The multicloud approach is an essential strategy for many companies across all industries. According to Flexera’s 2020 State of the Cloud report, 93% of the survey respondents say they have a multi-cloud strategy. 

Multicloud vs. Hybrid cloud

The IT ecosystem is full of terminology that is often confusing. Therefore, let us define what multicloud is and compare it with hybrid cloud.

Starting with the hybrid cloud, traditionally, it meant the combination of private (on-premise or data center) and public cloud infrastructure with some sort of integration and orchestration that shifts workloads between them. 

By contrast, multicloud means having multiple cloud environments (also, private or public) but not necessarily with an interconnection between them. That means, a company could use Google Cloud for one group of applications (analytics), and AWS for another (long-term data archiving). However, you will see these terms used interchangeably, which only adds to the confusion. 

But, multicloud is more of a strategic decision. It’s an approach in which companies decide not to put all of their eggs in one basket. This strategy is better knows as vendor lock-in avoidance. 

Percentage of companies that have a multicloud and a hybrid cloud strategy
Multicloud and hybrid cloud are widely adopted strategies (Source: Flexera)

Why have a multi-cloud strategy?

The key question is, why should I use multiple cloud environments instead of just one? Because diversifying cloud architecture is a smart move (diversification, in general, is smart). No single cloud can do everything. Take, for example, the hyperscalers AWS, Azure, and GCP. On a high level, they all seem comparable: a plethora of services with similar service level agreements (SLA) and a pricing strategy that you can hardly keep apart (this is especially true for computing, storage, and network offers).

Yet, by looking closely, there are differences.

For example, companies generally choose AWS because it offers advanced analytics capabilities. And it's considered startup-friendly.

At the same time, large corporations tend to use Microsoft Azure because it has been the go-to option for hybrid deployments with Azure Stack (AWS caught up with Outposts, Google with Anthos). Also, Microsoft has been present at these companies for ages now with Office or Dynamics products - integrating them into Azure is much simpler.

Google Cloud, on the other hand, is the leader around AI (Machine Learning, Deep Learning), and open-source technologies. Even if GCP came late with its cloud offer, its recent growth has been remarkable

Some pundits say that multicloud ensures companies enjoy high flexibility, resilience, and redundant architectures. However, with a robust configuration, even one cloud provider - especially a hyperscaler - is capable of delivering these promises. For simple use cases, you will get along with one cloud platform (add to this container technologies like Docker/Kubernetes/OpenShift and switching the cloud provider is even easier). It’s the complexity of the business itself that usually drives the need to have more than one cloud provider (that’s why some of the hyperscalers offer industry clouds, e.g. for governments - a red hot topic in 2021, just look at Microsoft's latest announcement).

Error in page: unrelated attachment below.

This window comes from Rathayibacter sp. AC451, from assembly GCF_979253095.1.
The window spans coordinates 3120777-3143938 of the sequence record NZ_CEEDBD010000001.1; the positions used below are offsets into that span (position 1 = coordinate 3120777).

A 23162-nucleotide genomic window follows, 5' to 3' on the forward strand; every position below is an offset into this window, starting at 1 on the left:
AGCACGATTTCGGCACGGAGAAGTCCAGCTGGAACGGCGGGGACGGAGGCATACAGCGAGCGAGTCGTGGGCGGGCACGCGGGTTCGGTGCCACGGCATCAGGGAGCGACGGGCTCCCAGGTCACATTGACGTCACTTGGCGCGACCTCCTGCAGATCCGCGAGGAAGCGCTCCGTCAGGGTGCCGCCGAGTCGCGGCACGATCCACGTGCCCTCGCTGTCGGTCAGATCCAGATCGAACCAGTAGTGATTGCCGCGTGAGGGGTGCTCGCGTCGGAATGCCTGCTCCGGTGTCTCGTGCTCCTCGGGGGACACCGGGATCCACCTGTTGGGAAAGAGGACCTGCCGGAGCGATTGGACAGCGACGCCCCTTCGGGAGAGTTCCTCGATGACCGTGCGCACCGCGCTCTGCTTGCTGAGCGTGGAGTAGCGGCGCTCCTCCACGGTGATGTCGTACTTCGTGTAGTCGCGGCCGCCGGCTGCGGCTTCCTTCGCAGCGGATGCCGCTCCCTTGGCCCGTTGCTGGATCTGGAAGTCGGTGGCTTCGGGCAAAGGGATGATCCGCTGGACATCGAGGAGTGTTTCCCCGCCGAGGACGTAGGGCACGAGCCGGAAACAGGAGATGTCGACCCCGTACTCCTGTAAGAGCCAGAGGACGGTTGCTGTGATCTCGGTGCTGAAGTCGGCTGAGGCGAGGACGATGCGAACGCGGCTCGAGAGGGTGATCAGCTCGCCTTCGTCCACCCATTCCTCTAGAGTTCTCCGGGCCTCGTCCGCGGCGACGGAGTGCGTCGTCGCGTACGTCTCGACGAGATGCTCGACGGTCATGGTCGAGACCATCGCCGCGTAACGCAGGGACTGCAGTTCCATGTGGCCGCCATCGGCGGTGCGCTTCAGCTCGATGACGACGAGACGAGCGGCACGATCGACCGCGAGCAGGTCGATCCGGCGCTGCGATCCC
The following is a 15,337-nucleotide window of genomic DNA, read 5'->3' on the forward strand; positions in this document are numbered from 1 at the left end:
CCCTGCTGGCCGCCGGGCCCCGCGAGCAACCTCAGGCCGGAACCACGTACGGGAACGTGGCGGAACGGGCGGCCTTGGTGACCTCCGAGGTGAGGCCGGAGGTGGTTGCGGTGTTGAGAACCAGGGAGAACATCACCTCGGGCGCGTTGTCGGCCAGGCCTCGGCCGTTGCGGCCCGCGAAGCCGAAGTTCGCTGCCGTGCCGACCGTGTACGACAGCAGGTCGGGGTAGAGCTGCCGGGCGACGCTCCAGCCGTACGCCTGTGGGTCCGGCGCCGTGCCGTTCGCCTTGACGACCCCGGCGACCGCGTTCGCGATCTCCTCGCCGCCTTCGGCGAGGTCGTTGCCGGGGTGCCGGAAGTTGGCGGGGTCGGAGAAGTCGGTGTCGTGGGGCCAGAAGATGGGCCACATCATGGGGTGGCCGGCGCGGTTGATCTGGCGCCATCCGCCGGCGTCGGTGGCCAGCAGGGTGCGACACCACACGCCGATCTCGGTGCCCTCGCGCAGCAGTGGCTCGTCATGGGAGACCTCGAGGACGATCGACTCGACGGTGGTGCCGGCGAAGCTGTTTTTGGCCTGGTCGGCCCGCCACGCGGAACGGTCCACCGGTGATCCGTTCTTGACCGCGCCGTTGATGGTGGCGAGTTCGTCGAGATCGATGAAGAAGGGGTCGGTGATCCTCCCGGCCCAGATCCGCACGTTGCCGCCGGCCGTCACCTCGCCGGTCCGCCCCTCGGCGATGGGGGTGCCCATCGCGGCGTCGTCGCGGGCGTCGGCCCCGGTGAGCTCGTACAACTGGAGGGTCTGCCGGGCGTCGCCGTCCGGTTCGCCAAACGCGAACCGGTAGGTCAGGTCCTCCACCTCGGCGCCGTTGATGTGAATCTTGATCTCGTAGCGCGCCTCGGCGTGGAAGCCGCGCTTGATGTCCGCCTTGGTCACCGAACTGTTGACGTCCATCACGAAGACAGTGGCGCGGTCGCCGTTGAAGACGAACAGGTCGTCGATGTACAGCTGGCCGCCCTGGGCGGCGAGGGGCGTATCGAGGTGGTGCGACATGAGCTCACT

Should you decide on a multicloud approach, be informed that there are challenges with this strategy. Let’s go over some of the most common.

1. Governance

Governance has this negative connotation attached to it. Mention this word in front of your developers, and there will be a sheer sound of disappointment and quivering. The argument I often hear is that cloud platforms emerged with the promise to enforce agility; there is an enormous amount of exciting things to discover and try out - why limit this agility and the joy of experimenting? 

Because proper governance saves many troubles. Imagine everyone pulling out their credit card and start ordering cloud services as they please. For one, that’s financially irresponsible. Secondly, the construct that emerges out of it would be a complete mess, where even the engineers and architects would start to complain after a while. 

Five disciplines of cloud governance
The five disciplines of cloud governance (Source: Microsoft)

To avoid this, companies need to set rules and constraints. But don't overdo it - if these policies are too strict, you'll kill the spirit and willingness to experiment (a great virtue to have and nurture nowadays). Opt for a middle ground and create a space regulated by procedures in which employees - especially developers - can move freely and access services at will. The main message to your IT staff has to be: "within these limits, do what you want."

Create a "minimum viable governance" - an approach where you define only the most necessary guidelines. Everyone needs to understand that the focus has to be on making well-thought-out and targeted technology decisions. The aim is to balance costs, risks, and expected values optimally.

2. Interoperability